Various types of threat actors, from crooks to cyberespionage groups, have used steganography to conceal information. One of the first powerful malware that took advantage of these techniques was Duqu, discovered in 2011. Its makers encrypted data and embedded it into a JPEG file.

More recently, APT groups like Platinum, OceanLotus/APT32, K3chang/APT15/Mirage/Vixen Panda, and MontysThree relied on steganography for cloaking encrypted payloads or maintaining on-system persistence. Meanwhile, RedBaldKnight/Bronze Butler/Tick built tools that can create, embed, and hide executables or configuration files, and Tropic Trooper/Pirate Panda/KeyBoy masked its backdoor routines and evaded anti-malware and network perimeter detection.

Researchers at Kaspersky have also identified an APT gang they call BountyGlad, which used steganography to support multi-stage implant delivery as a part of a supply chain attack, cloaking shellcode within a PNG file used to deliver the final stage payload. "The most sophisticated APT [groups] often use the simplest steganography techniques in elegant ways," says Kurt Baumgartner, principal researcher at Kaspersky. He noticed that, for these threat actors, steganography is more than data hidden in JPEGs or BMPs.

"Most frequently, steganographic imagery techniques are used to support multi-staged malicious implant deliveries in intrusions," Baumgartner adds. "We also see APT hide commands for their implants in web pages with whitespace and within debug logs posted to forums, covertly upload stolen data in images, and maintain persistence by storing encrypted code within specific locations of validly Authenticode-signed executables."

Ransomware gangs have also learned that using steganography could help them carry out their attacks. Lurk/Stegoloadr, for instance, encrypted URLs and hid them inside a white BMP file that downloaded a second payload. SyncCrypt and Cerber also cloaked parts of their code in image files, and TeslaCrypt cleverly included HTML comment tags in a 404 error page that had instructions for a command-and-control server.

Steganography has also been used by cryptomining malware. For example, SentinelLabs recently discovered a campaign affecting the Docker Linux platform. This threat actor embedded an ELF binary inside a JPEG file to bypass detections by many antivirus software products. "The file was 6MB, which was extremely large for a JPEG," Marco Figueroa, principal threat researcher at SentinelOne, says. "The size of the JPEG provided a clue that the file had malicious code within it."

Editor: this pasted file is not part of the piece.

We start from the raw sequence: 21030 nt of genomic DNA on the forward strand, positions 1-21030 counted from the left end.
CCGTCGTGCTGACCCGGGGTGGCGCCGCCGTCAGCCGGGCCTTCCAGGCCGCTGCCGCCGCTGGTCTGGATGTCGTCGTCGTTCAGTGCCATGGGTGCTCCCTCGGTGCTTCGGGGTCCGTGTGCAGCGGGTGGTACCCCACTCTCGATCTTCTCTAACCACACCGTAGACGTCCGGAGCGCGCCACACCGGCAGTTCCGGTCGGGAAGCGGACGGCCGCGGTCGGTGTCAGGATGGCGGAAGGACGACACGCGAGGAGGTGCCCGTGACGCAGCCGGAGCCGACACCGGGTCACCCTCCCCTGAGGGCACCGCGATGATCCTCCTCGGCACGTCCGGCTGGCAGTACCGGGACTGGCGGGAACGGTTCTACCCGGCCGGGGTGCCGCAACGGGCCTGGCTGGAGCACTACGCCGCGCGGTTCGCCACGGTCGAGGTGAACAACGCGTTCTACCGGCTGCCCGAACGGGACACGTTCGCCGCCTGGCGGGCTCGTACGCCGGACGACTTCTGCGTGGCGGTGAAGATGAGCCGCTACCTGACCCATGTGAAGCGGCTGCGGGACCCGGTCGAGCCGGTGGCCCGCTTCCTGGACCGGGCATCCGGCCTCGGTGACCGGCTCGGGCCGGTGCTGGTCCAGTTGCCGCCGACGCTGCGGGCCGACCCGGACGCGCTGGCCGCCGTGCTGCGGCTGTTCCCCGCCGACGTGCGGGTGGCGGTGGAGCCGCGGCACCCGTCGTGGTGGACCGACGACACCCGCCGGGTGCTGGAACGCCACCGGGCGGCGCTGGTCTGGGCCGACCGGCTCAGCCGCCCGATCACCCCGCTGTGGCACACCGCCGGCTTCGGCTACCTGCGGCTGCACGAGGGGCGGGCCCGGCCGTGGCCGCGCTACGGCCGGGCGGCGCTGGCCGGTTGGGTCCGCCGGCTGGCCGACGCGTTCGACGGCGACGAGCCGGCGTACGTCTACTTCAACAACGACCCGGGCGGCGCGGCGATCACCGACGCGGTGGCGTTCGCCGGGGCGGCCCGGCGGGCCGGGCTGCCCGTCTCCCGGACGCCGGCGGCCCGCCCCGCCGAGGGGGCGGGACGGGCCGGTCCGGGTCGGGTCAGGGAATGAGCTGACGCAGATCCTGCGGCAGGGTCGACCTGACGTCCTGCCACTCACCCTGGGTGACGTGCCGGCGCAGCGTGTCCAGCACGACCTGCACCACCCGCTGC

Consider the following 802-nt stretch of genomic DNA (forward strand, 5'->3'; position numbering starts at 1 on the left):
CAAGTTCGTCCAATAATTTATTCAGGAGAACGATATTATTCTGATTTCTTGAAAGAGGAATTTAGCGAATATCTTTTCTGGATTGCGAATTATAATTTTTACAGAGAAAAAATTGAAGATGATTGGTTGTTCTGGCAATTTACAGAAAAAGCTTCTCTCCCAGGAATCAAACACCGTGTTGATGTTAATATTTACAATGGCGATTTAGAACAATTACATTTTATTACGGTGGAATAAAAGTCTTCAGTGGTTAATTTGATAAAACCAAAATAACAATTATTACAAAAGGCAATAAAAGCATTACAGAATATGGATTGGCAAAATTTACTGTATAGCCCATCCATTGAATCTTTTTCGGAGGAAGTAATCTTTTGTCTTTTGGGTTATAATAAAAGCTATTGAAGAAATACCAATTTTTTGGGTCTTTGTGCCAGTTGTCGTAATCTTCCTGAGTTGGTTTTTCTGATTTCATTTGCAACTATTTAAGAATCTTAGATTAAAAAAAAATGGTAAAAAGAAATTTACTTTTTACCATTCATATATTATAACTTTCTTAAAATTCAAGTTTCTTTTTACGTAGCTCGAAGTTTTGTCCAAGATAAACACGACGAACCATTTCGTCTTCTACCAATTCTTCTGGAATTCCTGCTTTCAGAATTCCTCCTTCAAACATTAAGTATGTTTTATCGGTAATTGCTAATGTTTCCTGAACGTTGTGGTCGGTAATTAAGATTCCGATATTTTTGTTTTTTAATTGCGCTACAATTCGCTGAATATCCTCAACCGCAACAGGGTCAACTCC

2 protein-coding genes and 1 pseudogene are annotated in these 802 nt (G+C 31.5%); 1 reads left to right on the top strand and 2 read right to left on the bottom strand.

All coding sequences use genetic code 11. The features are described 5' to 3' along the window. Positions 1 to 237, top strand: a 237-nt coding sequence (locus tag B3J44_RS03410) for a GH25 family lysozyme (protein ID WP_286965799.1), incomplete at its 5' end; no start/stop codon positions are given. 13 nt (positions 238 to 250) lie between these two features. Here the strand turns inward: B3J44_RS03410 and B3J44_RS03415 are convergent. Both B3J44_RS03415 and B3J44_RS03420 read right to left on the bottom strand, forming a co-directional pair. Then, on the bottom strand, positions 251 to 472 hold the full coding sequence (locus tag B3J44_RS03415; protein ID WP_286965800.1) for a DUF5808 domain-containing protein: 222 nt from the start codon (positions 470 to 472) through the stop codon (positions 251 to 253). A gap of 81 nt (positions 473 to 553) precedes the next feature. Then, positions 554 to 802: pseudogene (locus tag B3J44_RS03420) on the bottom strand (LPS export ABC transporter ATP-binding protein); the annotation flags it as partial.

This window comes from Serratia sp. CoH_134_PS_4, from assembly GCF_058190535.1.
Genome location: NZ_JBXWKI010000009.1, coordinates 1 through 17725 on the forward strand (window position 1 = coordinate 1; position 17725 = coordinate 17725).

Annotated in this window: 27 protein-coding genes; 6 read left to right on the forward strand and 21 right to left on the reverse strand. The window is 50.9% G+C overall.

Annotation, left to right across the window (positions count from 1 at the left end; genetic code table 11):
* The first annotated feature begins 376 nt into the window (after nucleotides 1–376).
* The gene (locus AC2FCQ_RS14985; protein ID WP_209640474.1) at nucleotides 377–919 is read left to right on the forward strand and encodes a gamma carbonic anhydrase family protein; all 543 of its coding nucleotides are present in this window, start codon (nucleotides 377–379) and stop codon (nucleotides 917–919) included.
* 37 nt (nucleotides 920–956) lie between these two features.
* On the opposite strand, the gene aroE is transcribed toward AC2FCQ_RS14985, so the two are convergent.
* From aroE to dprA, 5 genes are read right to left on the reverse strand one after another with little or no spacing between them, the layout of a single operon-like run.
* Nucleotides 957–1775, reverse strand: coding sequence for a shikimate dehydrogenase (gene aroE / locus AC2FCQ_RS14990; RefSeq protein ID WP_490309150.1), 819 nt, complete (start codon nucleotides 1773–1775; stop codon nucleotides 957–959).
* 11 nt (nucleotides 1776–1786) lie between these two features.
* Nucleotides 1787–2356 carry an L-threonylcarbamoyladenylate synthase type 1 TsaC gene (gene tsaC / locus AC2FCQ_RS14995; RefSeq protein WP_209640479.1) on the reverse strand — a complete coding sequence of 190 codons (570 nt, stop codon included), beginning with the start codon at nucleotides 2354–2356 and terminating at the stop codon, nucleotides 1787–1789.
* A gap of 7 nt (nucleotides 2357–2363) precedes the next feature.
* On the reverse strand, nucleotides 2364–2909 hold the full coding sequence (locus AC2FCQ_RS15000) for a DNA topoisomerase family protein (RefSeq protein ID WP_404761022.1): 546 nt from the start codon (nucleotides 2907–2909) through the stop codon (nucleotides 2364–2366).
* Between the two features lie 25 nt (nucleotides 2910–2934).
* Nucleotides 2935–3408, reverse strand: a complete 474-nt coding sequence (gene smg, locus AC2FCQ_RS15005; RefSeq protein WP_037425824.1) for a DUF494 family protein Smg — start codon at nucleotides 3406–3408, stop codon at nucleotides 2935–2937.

Even actors conducting malvertising campaigns take advantage of steganography. The Stegano/Astrum exploit kit embedded malicious code inside the RGBA transparency value of each pixel of PNG banner ads. When ads were loaded, the malicious code was extracted, and the user was redirected to the exploit kit landing page. Furthermore, the group behind DNSCharge created ads that contained code that launched brute force attacks against users' home WiFi routers.

What companies can do to protect against steganography

Using steganography during an attack is relatively easy. Protecting against it is much more complicated, as threat actors are getting more innovative and more creative. "Companies should embrace modern endpoint protection technologies that go beyond static checks, basic signatures, and other outdated components as code hidden in images and other forms of obfuscation are more likely to be detected dynamically by a behavioral engine," Figueroa says.

He has two more tips for organizations and their employees: First, if an image is unusually large, it might be a clue that steganography was used. Second, companies should focus detection efforts directly at the endpoints where encryption and obfuscation are easier to detect.

Trend Micro's Clay says more should be done to educate users and raise awareness. "Organizations should teach employees that image files can harbor malicious code," he says. "In addition, organizations should have web filtering for safer browsing and should also stay up to date with the latest security patches when updates are available."

Kaspersky's Baumgartner also thinks businesses should do more to protect against such attacks. "A solid host-based antimalware solution will identify actions based on the decrypted commands, find hidden malcode and their loaders delivered with these techniques using heuristic, behavioral, machine learning, and other methods, and suspicious outbound siphoning of data," he says. "Also, network tracking may help support identification of new steganographically delivered malcode or outbound stolen data."

While some researchers worry about the creativity of nation-state actors, others believe that any malicious entity could leverage steganography. "Less advanced adversaries are using fairly sophisticated stuff that can go undetected," Baumgartner says.

Copyright © 2021 IDG Communications, Inc.